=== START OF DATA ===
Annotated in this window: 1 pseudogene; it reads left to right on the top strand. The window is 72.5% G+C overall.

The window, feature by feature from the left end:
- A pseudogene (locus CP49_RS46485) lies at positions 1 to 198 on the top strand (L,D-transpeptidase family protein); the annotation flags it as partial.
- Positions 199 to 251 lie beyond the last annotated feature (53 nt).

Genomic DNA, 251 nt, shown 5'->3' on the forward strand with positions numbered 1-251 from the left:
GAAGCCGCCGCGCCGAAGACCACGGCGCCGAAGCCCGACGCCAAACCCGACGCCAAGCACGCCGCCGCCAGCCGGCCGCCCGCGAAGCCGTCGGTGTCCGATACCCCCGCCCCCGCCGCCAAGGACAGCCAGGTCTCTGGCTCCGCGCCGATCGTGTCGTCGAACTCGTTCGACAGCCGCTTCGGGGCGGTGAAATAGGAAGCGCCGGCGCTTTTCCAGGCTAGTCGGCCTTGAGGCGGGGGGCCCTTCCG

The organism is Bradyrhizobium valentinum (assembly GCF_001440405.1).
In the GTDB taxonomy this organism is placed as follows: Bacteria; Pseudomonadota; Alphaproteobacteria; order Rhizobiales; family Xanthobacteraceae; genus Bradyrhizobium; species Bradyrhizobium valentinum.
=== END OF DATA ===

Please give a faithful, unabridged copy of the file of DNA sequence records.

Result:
Annotated in this window: 1 pseudogene; it reads left to right on the top strand. The window is 72.5% G+C overall.

The window, feature by feature from the left end:
- A pseudogene (locus CP49_RS46485) lies at positions 1 to 198 on the top strand (L,D-transpeptidase family protein); the annotation flags it as partial.
- Positions 199 to 251 lie beyond the last annotated feature (53 nt).

Genomic DNA, 251 nt, shown 5'->3' on the forward strand with positions numbered 1-251 from the left:
GAAGCCGCCGCGCCGAAGACCACGGCGCCGAAGCCCGACGCCAAACCCGACGCCAAGCACGCCGCCGCCAGCCGGCCGCCCGCGAAGCCGTCGGTGTCCGATACCCCCGCCCCCGCCGCCAAGGACAGCCAGGTCTCTGGCTCCGCGCCGATCGTGTCGTCGAACTCGTTCGACAGCCGCTTCGGGGCGGTGAAATAGGAAGCGCCGGCGCTTTTCCAGGCTAGTCGGCCTTGAGGCGGGGGGCCCTTCCG

The organism is Bradyrhizobium valentinum (assembly GCF_001440405.1).
In the GTDB taxonomy this organism is placed as follows: Bacteria; Pseudomonadota; Alphaproteobacteria; order Rhizobiales; family Xanthobacteraceae; genus Bradyrhizobium; species Bradyrhizobium valentinum.